Workload matters

The NfER has issued the third in their series of research updates on teacher recruitment and retention – scroll down the page for the download of the report.

The headline finding is that ‘on average, teachers’ pay doesn’t increase after they leave’. The authors suggest that this means leavers are not primarily motivated by increased pay. ‘Teachers appear to be more motivated by improved job satisfaction, reduced working hours and more opportunities for flexible working’. This research chimes with my long-held view that there are three key factors in ensuring sufficiency in the teacher workforce: pay; conditions and morale. A government might be able to underplay one element, but to affect all three is to ensure a teacher supply crisis by increasing departure rates to a level where numbers leaving cannot be replaced by new entrants.

Looking deeper into the NfER research, it is interesting to see the three groups used on page 5 of the report as the main outcomes for departure. 43% of leavers from state schools remain in schools, with the bulk switching to teach in the private sector. Only 1.6% in the NfER study become teaching assistants. This is low compared to the 15% NfER found in another study using a different cohort of interviewees.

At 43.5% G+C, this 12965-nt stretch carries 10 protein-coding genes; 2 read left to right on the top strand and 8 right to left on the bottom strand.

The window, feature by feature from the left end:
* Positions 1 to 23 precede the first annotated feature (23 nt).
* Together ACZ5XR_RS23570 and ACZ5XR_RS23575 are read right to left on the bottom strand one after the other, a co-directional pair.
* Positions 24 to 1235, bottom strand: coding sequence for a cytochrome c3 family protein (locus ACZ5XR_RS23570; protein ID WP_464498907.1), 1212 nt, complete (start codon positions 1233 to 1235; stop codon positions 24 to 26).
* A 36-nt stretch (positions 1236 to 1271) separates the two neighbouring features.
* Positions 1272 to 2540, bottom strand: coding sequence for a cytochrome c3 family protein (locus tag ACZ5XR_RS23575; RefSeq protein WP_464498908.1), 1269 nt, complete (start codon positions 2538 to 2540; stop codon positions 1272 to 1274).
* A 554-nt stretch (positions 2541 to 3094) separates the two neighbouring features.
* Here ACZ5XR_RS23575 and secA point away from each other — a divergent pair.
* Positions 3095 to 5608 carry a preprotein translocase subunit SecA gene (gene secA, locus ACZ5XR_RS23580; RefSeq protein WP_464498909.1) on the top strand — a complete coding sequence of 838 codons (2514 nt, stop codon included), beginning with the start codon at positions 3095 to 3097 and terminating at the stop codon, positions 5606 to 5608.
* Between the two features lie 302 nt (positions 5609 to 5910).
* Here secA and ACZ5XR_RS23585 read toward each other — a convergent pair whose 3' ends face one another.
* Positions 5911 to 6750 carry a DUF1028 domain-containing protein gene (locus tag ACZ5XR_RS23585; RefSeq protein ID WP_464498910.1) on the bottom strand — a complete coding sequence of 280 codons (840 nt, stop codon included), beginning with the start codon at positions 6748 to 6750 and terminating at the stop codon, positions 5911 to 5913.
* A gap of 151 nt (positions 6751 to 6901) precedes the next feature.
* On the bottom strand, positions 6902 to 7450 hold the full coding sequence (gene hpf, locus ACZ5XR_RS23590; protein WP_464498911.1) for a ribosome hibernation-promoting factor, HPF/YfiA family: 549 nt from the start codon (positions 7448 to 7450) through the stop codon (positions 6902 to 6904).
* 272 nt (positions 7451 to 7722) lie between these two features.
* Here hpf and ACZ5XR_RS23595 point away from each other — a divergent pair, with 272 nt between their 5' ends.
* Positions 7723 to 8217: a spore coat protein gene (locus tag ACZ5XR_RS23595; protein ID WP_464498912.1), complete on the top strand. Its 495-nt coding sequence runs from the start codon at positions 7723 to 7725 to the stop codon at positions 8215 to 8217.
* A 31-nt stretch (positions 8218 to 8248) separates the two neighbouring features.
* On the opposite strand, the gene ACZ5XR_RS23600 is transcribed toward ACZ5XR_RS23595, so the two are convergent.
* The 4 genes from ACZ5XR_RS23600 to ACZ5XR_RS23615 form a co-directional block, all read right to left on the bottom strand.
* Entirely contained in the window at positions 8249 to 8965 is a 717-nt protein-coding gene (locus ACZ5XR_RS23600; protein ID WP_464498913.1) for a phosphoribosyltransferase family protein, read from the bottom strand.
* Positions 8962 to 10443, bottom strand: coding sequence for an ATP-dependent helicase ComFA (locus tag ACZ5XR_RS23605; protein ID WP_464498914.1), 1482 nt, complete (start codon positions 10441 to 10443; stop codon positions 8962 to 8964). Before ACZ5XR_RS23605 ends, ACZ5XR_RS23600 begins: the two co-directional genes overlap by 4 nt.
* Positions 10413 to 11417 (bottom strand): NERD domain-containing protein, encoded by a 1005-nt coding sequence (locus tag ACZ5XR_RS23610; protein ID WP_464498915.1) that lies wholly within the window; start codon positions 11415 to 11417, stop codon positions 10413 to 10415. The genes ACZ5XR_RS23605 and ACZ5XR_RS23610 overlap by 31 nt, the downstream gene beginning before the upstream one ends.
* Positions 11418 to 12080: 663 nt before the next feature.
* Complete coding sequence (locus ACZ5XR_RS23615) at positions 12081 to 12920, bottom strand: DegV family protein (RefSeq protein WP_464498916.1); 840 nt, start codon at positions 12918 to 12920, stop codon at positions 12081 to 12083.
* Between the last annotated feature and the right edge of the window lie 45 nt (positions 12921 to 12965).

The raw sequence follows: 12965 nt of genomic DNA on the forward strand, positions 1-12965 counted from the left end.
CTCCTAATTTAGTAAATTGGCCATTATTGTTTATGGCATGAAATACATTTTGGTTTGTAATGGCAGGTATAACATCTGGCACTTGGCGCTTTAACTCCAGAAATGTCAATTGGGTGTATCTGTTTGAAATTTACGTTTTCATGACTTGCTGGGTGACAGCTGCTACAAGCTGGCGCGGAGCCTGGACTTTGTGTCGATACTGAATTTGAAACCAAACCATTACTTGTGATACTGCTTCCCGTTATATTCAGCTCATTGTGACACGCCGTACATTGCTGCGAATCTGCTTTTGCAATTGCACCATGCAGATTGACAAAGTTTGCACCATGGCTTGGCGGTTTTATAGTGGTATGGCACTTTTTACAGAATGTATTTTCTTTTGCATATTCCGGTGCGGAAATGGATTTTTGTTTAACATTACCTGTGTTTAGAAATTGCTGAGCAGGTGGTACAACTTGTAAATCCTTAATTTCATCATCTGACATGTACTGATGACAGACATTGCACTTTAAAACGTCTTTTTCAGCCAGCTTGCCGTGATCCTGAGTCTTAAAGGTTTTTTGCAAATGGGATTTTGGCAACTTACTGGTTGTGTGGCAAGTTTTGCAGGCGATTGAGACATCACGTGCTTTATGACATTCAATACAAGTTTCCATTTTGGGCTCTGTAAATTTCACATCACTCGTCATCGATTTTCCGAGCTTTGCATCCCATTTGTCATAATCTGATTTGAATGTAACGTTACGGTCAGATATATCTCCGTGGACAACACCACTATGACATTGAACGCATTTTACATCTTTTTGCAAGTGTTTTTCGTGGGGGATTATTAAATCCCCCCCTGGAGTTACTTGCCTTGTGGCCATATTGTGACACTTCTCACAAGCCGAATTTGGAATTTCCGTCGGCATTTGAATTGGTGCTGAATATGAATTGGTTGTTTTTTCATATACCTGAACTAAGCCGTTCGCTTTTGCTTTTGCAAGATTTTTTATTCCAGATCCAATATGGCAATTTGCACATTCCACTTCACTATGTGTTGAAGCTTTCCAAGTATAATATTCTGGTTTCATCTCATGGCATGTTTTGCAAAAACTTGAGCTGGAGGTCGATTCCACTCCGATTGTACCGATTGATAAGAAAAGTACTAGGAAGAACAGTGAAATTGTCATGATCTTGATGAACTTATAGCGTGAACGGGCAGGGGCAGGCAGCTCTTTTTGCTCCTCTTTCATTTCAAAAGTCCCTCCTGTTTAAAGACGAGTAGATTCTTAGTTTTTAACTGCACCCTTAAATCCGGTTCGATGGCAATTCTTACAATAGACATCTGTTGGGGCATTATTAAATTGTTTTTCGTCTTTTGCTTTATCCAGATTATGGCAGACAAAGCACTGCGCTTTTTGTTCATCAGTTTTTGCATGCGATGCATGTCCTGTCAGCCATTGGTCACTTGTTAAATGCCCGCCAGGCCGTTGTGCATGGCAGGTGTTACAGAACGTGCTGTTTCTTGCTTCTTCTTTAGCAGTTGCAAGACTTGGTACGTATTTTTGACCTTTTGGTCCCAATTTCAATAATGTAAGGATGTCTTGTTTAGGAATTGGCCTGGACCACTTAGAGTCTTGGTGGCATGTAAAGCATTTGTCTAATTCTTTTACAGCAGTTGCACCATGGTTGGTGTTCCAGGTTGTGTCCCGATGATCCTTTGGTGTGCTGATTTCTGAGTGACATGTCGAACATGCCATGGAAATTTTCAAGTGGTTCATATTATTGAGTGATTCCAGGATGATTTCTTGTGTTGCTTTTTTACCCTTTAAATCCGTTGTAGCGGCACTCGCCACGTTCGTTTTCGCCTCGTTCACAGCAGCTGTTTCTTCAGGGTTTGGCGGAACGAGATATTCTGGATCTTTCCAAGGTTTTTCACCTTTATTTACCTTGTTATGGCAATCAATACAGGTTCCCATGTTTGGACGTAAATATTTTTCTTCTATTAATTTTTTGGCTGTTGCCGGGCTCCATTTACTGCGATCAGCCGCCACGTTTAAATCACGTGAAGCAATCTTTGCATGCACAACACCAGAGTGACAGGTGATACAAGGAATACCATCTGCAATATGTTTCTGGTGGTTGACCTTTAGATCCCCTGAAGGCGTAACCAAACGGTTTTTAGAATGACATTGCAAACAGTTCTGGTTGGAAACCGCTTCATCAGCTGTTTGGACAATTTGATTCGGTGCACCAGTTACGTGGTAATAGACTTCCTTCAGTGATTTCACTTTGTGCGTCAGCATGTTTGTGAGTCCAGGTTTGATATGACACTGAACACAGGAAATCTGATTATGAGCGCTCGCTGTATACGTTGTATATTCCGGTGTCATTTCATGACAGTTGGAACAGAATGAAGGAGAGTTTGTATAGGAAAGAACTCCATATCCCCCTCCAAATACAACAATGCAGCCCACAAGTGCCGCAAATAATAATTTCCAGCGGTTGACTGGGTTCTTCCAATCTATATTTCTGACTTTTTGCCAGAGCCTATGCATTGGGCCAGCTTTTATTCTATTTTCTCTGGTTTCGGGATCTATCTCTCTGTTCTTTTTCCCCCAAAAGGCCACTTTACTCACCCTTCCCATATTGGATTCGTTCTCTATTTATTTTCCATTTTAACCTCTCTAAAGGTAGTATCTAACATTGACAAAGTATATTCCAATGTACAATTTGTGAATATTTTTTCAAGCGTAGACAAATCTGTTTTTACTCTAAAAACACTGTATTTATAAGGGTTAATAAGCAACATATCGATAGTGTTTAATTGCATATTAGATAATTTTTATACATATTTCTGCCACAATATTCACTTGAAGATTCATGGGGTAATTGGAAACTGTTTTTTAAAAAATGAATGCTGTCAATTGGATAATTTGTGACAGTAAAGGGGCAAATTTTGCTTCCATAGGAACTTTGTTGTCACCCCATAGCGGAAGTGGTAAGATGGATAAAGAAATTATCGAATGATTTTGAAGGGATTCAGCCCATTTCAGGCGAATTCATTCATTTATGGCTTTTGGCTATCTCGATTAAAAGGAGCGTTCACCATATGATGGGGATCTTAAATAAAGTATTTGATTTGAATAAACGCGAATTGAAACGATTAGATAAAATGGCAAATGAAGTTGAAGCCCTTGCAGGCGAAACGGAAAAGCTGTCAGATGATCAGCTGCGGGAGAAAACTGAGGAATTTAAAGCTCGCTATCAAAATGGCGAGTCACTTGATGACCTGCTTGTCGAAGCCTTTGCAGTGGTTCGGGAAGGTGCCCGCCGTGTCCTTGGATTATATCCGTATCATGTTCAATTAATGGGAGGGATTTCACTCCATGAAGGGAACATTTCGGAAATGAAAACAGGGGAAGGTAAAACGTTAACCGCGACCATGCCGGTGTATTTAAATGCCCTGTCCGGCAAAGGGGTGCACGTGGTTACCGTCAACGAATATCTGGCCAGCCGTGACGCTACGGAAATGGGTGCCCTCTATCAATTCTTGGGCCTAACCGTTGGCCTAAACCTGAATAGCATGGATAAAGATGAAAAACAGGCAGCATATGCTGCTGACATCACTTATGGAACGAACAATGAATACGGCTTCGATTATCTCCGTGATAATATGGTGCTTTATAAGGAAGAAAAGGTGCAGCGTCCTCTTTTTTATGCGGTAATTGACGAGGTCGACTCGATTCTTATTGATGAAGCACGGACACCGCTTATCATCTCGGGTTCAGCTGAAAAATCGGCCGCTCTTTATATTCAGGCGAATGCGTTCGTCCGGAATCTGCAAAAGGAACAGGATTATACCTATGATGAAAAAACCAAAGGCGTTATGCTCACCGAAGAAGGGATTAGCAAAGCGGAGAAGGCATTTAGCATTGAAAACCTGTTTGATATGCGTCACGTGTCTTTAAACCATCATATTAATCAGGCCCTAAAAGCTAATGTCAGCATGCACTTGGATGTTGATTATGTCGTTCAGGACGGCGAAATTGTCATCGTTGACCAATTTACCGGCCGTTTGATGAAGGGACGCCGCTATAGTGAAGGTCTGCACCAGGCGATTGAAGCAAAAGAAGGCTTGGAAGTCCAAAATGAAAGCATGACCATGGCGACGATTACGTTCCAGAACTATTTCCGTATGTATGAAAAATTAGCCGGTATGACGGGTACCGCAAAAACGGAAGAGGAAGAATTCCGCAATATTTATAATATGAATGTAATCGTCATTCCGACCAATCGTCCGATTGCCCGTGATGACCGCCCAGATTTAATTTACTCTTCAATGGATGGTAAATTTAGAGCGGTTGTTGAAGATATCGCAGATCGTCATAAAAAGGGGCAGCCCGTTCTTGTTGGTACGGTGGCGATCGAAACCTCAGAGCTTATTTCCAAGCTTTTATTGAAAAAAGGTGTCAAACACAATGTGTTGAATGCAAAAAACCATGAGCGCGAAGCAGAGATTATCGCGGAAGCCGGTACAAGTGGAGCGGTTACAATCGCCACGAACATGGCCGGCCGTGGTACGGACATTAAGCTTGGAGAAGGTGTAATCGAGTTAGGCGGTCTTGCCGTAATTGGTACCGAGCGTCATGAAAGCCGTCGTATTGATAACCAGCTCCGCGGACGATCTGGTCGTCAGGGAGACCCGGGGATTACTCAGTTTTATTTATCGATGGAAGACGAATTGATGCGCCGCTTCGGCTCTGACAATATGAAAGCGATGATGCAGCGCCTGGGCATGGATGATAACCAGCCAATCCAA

Overall, only 10% of teacher leavers went into other employment, with a further 5% becoming self-employed. This latter group are rather confusingly included in the economically inactive group of outcomes in this study. If anything, this whole group may be a smaller proportion than in the past when there were more active local advisory and inspection teams and more money was being spend on supporting professional development and research creating more job opportunities. However, there will always be a need for some people with a teaching background to move into other careers. As with the switch to teaching in private schools, it would have been helpful to try to assess whether the percentages discovered in this survey were increasing or declining over recent times?

Finally, the percentage leaving the labour market and becoming economically inactive amounted to 49% of the total, with retirement account for 29% of the total for this group. Perhaps more significant was the 4% that reported being unemployed. Was this due to a partner’s move to an area where there were fewer teaching opportunities or down to having had enough of teaching as a career and taking stock before moving on? More analysis of this group would be illuminating, especially their profile and locations.

What is clear, as the National Audit Office reported earlier this year in their report, is that reducing departures from the profession helps alleviate the need to train more new entrants. The NfER research might have made it clearer that their study used data from a period when secondary school rolls were falling; it is interesting that they don’t have a category for ‘made redundant’, perhaps these teachers are in the ‘unemployed’ group.

With school rolls now on the increase, the messages from this research takes on a greater urgency and, as others have said, the use of part-time working opportunities for an increasingly female dominate classroom teacher workforce in secondary schools is becoming an area where schools now need to pay particular attention to what they can offer staff as it may help to retain some teachers. But, on the evidence of this study, the gain won’t be large. Even so, it is a necessary move.